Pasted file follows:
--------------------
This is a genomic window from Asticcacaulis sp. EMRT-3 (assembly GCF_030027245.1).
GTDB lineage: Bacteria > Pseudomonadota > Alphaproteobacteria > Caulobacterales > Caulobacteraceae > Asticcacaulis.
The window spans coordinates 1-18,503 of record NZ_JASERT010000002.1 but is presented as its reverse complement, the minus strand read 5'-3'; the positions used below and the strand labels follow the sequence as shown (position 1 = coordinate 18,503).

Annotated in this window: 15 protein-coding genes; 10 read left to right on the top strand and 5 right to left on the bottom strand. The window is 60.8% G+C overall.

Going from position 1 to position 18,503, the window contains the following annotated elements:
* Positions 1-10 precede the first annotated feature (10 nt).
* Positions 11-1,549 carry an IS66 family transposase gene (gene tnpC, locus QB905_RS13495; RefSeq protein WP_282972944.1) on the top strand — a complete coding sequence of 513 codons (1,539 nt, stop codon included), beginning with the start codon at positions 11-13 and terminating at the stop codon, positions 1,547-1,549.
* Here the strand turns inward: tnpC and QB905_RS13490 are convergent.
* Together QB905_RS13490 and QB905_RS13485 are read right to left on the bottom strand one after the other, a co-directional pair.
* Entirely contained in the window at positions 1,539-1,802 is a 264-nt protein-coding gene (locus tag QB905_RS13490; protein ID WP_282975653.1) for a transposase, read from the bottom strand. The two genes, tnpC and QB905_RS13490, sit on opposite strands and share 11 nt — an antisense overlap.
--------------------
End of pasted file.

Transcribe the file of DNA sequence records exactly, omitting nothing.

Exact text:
This is a genomic window from Asticcacaulis sp. EMRT-3 (assembly GCF_030027245.1).
GTDB lineage: Bacteria > Pseudomonadota > Alphaproteobacteria > Caulobacterales > Caulobacteraceae > Asticcacaulis.
The window spans coordinates 1-18,503 of record NZ_JASERT010000002.1 but is presented as its reverse complement, the minus strand read 5'-3'; the positions used below and the strand labels follow the sequence as shown (position 1 = coordinate 18,503).

Annotated in this window: 15 protein-coding genes; 10 read left to right on the top strand and 5 right to left on the bottom strand. The window is 60.8% G+C overall.

Going from position 1 to position 18,503, the window contains the following annotated elements:
* Positions 1-10 precede the first annotated feature (10 nt).
* Positions 11-1,549 carry an IS66 family transposase gene (gene tnpC, locus QB905_RS13495; RefSeq protein WP_282972944.1) on the top strand — a complete coding sequence of 513 codons (1,539 nt, stop codon included), beginning with the start codon at positions 11-13 and terminating at the stop codon, positions 1,547-1,549.
* Here the strand turns inward: tnpC and QB905_RS13490 are convergent.
* Together QB905_RS13490 and QB905_RS13485 are read right to left on the bottom strand one after the other, a co-directional pair.
* Entirely contained in the window at positions 1,539-1,802 is a 264-nt protein-coding gene (locus tag QB905_RS13490; protein ID WP_282975653.1) for a transposase, read from the bottom strand. The two genes, tnpC and QB905_RS13490, sit on opposite strands and share 11 nt — an antisense overlap.